T. But flesh which is torn of the living beast, what time the life is in it, or that torn from a slaughtered animal before all the breath has gone forth, you shall not eat. (Targum Jonathan)

    The way I see it: Man isn't forbidden to dine upon raw meat; only that it absolutely has to be dead with no chance of recovery. Same with blood. This law is the very first law God laid down in the new world after the Flood. It has never been repealed, and remains among the list of primary laws imposed upon Christians.

    "It seemed good to the Holy Spirit and to us not to burden you with anything beyond the following requirements: You are to abstain from food sacrificed to idols, from blood, from the meat of strangled animals and from sexual immorality. You will do well to avoid these things. Fare well." (Acts 15:28-29)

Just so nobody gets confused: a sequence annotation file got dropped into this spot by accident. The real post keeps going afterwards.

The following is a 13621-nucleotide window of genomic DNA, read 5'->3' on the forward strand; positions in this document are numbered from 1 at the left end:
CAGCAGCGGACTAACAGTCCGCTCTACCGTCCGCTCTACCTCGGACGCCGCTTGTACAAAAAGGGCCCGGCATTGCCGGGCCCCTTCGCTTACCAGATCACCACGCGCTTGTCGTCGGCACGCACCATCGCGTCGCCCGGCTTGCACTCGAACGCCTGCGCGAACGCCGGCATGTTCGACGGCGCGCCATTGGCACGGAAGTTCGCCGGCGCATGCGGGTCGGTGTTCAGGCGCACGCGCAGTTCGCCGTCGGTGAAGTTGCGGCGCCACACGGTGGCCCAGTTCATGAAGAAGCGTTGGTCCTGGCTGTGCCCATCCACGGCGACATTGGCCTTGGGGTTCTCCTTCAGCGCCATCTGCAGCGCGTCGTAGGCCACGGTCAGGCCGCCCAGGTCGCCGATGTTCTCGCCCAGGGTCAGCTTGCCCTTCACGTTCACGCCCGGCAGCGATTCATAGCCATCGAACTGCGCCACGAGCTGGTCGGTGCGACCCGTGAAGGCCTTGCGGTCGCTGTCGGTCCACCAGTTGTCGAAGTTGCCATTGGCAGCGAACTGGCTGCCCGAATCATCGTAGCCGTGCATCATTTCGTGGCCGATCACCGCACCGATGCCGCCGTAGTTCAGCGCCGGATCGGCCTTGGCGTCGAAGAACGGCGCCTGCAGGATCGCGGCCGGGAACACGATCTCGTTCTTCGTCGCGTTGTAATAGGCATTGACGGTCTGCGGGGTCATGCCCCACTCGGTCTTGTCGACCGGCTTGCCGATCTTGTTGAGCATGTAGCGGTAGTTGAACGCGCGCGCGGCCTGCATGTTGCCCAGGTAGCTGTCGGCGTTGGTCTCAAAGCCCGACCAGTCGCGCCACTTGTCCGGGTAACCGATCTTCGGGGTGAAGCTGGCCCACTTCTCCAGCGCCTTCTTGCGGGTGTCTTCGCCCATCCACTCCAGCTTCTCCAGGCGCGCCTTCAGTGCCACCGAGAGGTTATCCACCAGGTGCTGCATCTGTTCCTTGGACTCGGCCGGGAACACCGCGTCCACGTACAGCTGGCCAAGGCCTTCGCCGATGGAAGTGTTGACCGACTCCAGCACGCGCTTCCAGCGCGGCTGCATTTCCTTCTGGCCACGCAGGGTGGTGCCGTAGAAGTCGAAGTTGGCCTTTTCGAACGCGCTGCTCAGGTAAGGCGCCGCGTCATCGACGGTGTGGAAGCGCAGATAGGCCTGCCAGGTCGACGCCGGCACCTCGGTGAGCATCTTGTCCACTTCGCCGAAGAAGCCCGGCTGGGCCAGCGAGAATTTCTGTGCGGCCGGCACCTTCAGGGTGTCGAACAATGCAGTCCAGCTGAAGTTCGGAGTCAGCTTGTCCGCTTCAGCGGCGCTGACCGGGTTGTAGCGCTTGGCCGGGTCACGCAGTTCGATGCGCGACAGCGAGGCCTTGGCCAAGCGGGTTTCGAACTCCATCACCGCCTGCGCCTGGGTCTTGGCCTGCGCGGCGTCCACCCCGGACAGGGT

A strangled animal still has all of its blood in it. The animal might be brain dead, and its heart may have stopped beating, but its flesh will remain alive for some time by reason of the viable blood still in its veins. Recent changes to CPR procedures include no longer giving victims mouth-to-mouth respiration for the first few minutes because the blood in a victim's system still contains useful oxygen that can save their life merely by pumping the chest as before.

    Noah's Law No.1 forbids Man to eat living flesh and living blood; and Christians are no exception. Because of the danger of pathogens, it was quite possibly necessary to add this limitation to the grant of liberty to eat meat, lest, instead of nourishing his body by it, Man should inadvertently destroy himself; and in this day and age of E.coli 0157:H7, E.coli 0104:H4, and salmonella; adequately cooking meat can be considered a form of self defense.

    The prohibition against eating living flesh and blood is neither Jewish, nor is it Christian. It's universal; because God enacted that law long before there were any Jews or Christians. All human beings are under its jurisdiction. Man can eat all the raw meat he wants; and he can eat blood too; but he has absolutely no permission to eat either blood or meat that's still alive.